“Most recently, the FDA issued an EUA to help increase the supply of filtering facepiece respirators by authorizing the use of certain imported disposable respirators that are not National Institute for Occupational Safety and Health (NIOSH)-approved for use by health care professionals,” the FDA said in a statement.
“We are continuing to work on strategies to increase the availability of these devices,” the statement continues.
The agency also said it is working with manufacturers to produce masks as the demand has increased for both health care workers and civilians.
“We are providing maximum regulatory flexibility where we can,” the agency added.
The move to allow the import of KN95 comes as GOP lawmakers have shown concern over the U.S.’s dependence on China for medical supplies and various pharmaceuticals.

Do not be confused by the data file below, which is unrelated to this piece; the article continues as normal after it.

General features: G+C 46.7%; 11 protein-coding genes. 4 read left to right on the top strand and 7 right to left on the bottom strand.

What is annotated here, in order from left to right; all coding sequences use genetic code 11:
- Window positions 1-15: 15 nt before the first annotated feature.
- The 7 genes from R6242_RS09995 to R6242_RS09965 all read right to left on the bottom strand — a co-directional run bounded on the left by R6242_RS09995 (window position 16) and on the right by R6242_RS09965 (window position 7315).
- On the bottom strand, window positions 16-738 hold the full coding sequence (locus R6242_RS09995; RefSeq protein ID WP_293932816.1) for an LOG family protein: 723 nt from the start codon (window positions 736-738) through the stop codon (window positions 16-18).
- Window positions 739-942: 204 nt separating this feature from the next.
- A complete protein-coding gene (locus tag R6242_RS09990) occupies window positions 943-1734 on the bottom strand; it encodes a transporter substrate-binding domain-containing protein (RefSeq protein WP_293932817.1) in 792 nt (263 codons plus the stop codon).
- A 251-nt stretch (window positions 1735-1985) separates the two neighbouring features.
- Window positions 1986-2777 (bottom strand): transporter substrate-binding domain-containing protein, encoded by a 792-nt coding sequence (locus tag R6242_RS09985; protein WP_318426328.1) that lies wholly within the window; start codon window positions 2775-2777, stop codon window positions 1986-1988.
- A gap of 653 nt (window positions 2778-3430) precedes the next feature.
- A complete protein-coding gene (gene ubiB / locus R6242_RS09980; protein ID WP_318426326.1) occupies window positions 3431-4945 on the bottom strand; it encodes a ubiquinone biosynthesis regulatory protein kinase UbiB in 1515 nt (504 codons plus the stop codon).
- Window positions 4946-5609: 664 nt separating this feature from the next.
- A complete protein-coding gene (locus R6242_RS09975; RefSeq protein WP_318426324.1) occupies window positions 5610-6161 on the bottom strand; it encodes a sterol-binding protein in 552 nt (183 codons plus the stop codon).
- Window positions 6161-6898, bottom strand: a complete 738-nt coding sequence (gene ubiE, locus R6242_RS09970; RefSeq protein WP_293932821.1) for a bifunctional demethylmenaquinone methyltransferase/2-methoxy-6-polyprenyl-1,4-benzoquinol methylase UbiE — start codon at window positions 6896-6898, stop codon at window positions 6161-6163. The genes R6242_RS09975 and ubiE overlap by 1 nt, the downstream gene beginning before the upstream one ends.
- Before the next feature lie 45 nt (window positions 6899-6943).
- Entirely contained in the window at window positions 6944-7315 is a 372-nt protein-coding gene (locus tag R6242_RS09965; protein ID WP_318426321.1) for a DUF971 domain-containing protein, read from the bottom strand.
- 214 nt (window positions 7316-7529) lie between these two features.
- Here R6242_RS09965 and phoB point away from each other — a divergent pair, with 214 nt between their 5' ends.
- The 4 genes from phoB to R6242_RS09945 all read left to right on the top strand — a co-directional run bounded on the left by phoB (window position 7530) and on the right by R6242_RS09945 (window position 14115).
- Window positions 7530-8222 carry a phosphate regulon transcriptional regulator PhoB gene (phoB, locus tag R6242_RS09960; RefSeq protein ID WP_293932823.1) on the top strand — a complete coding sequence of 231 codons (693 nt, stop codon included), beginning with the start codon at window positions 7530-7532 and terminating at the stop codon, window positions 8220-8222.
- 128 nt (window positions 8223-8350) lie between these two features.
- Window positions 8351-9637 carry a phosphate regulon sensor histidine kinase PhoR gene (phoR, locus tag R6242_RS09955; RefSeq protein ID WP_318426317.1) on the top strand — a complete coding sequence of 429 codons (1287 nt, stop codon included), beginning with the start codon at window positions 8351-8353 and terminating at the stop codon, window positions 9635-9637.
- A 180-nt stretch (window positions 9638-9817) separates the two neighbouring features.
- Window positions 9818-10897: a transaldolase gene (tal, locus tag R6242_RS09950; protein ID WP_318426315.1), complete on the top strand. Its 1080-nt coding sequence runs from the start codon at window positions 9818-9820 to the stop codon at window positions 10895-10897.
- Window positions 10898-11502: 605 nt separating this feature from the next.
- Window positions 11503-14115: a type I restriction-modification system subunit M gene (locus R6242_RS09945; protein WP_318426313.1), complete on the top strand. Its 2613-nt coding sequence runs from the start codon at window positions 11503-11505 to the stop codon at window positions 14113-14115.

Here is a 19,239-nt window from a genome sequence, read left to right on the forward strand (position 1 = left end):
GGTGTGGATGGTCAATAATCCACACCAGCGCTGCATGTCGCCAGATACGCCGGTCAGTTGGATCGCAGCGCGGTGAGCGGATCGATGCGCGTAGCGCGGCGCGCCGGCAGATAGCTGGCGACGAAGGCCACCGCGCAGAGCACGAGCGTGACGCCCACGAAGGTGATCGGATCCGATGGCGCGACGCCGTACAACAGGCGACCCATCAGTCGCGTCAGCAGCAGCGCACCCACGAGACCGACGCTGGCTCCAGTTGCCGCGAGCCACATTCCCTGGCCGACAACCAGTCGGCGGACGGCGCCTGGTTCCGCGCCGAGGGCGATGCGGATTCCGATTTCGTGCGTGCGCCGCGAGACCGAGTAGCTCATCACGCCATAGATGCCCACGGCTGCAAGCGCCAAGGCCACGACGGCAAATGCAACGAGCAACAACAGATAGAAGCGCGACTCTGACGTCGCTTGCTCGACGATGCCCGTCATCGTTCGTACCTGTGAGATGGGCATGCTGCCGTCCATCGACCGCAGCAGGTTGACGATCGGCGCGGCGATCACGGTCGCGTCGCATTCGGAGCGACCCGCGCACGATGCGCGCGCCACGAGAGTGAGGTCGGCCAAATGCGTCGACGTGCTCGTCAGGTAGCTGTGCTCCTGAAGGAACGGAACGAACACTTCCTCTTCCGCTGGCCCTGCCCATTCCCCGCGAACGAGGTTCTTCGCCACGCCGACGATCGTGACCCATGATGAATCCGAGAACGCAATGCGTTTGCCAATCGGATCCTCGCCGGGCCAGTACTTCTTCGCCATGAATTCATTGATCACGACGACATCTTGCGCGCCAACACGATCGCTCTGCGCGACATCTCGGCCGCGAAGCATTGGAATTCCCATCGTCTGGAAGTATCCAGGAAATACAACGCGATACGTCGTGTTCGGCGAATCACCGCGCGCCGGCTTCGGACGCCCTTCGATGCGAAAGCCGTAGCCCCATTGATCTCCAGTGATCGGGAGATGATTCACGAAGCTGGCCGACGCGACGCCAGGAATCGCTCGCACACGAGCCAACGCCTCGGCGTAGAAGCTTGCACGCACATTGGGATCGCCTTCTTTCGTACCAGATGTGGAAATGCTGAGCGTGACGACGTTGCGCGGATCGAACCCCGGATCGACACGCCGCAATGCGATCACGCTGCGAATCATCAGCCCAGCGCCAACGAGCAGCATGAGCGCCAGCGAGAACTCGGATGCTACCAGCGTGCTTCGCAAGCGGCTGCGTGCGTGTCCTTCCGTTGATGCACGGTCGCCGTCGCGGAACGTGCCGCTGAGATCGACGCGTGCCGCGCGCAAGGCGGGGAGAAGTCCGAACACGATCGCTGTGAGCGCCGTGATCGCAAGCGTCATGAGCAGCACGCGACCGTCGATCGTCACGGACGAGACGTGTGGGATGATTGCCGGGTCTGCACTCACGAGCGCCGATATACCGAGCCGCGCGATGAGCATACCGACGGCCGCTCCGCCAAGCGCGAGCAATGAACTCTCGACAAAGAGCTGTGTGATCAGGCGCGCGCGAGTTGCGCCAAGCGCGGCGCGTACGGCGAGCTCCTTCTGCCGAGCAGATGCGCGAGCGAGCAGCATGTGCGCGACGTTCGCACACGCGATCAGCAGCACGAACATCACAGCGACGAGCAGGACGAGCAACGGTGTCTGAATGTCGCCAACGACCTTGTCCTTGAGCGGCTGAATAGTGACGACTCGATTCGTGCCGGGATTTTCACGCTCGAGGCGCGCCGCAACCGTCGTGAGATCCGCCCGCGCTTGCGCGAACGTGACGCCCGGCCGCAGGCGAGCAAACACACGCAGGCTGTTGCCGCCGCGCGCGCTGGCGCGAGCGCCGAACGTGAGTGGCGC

Doctors are reporting they now understand the behavior of the COVID 19 virus due to autopsies that they have carried out. This virus is characterized by obstructing respiratory pathways with thick mucus that solidifies and blocks the airways and lungs. So they have discovered that in order to apply a medicine you have to open and unblock these airways so that the treatment can be used to take effect however all of this takes a number of days. Their recommendations for what you can do to safeguard yourself are …
1) Drink lots of hot liquids – coffees, soups, teas, warm water. In addition take a sip of warm water every 20 minutes bc this keeps your mouth moist and washes any of the virus that’s entered your mouth into your stomach where your gastric juices will neutralize it before it can get to the lungs.